We excuse away the way we are being with vague, abstract generalizations, brushing aside, for example, our lack of powerful performance with the notion that we’re a small, weak, undeveloped nation.
Seeing ourselves small and weak and unable, we settle into a mediocrity that cripples how we tackle the tasks of building our days.
Life is a day to day building block, a planned, strategic effort involving the mind, the soul, and the body in the act of creating the future we foresee, with cultivated foresight.
It calls for developing and inculcating insight, vision and an inspiring purpose. Without insight, we cannot cultivate foresight, that anticipating of the kind of future we could create.
Just as vital, we’ve got to exercise hindsight, a depth of awareness and consciousness of where we’ve come from, the road we traversed to where we are today. This Naipaulesque insight underlines not only how conscious we are about our own current condition and how we got to be the way we are, but exercising hindsight, a constant glance into the rearview mirror as we move forward, reveals a wisdom, a way forward that avoids repeating our mistakes and failures.
It’s not unlike a child learning to walk and talk, this effort at building our Guyanese nation: the child falls, mispronounces words, and learns to avoid these failures and mistakes, constantly aware of the possibility of falling or talking in incoherent babble. The baby grows up to walk and talk with powerful performance and, in the case of a man like Usain Bolt, sprint with absolute perfection, never falling over.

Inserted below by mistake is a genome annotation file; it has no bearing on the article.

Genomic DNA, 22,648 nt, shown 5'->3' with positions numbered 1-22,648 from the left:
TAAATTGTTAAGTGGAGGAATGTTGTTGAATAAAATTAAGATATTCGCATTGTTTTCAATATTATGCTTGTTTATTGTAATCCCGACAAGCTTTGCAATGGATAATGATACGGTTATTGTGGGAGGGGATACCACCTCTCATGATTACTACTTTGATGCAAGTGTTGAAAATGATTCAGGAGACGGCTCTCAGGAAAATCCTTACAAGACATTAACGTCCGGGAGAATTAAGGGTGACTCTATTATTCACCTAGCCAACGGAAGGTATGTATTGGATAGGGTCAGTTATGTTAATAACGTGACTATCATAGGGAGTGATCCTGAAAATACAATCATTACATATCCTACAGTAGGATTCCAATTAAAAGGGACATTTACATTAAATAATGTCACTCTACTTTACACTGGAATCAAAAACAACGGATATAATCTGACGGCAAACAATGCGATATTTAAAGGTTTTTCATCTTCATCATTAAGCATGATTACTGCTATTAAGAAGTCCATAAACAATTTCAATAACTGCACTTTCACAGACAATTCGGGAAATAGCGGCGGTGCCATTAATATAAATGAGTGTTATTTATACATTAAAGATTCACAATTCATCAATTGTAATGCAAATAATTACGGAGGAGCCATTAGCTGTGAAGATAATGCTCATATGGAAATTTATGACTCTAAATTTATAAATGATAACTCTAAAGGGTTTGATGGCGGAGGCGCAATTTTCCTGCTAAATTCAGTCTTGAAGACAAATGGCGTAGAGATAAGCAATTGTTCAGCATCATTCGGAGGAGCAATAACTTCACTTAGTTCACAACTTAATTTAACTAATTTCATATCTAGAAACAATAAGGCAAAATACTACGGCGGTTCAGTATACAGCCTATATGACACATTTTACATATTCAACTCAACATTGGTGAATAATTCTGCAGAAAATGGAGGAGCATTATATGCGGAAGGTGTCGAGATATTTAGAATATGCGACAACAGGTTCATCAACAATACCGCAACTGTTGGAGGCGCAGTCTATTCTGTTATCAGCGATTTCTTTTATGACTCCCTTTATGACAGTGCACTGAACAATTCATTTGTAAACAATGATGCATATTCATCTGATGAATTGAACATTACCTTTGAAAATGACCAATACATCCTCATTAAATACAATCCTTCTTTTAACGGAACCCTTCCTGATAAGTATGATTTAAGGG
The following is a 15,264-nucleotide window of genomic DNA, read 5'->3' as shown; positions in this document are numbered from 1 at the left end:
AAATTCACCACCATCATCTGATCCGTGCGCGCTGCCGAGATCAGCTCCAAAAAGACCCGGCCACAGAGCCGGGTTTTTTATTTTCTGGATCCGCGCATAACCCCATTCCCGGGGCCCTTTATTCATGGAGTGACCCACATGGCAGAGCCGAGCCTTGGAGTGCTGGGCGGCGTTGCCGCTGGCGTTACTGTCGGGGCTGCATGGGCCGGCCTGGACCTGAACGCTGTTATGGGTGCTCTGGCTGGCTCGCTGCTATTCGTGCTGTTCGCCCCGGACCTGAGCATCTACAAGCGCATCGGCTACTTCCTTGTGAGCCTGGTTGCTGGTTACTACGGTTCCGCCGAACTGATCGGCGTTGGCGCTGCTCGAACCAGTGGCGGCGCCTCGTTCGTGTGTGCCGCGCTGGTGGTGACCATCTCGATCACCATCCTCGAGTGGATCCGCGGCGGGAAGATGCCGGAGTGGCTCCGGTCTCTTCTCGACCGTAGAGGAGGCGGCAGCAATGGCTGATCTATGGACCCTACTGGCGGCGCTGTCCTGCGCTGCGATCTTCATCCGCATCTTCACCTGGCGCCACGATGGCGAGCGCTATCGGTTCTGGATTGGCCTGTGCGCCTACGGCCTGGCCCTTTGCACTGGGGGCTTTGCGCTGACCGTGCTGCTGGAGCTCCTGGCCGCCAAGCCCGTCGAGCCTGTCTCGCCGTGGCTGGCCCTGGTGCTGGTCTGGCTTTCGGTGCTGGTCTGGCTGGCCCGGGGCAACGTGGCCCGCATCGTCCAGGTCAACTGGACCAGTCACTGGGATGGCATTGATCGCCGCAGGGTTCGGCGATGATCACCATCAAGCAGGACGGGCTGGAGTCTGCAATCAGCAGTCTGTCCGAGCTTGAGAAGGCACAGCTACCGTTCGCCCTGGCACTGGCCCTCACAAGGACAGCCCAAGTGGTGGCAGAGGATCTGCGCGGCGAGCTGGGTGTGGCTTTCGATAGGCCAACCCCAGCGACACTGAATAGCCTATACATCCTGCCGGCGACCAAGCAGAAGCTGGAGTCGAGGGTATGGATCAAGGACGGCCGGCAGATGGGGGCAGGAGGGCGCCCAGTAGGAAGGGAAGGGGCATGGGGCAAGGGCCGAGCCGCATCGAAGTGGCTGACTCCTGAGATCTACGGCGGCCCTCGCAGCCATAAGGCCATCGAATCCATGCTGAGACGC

Just like this, we the Guyanese nation cannot move powerfully into the future unless we exercise insight, foresight and hindsight in building our days. We stagnate and shuffle along in fear, myopia and weak performance. But we could transform how we are being.
What is powerful performance?
We seem to think we could just take it easy and deal with whatever comes along, as it happens. We drift through our days. We do not exercise enough insight and foresight and hindsight to feel and know and believe, with utmost certainty, our inherent individual possibility.
Our nation is a society, and a society is a body of people, a social space. More than a country with geographic boundaries, we’re a people with an identity, that Guyanese passport, and our nation is our social space, a knitting together of every individual person who holds a Guyanese passport, who identifies as a Guyanese citizen.
Our paucity in this 21st century is our lack of love for classic literature. A national education, for example, on the work of Marcel Proust, the French writer whose classic novel, titled in English ‘Remembrance of Things Past’, possibly the greatest novel ever written, would do so much to inculcate in our hearts and minds a profound understanding of who we are as human beings.
Like Northrup Frye taught Mankind, life is about cultivating an “educated imagination”, a way of imagining what we could create for ourselves.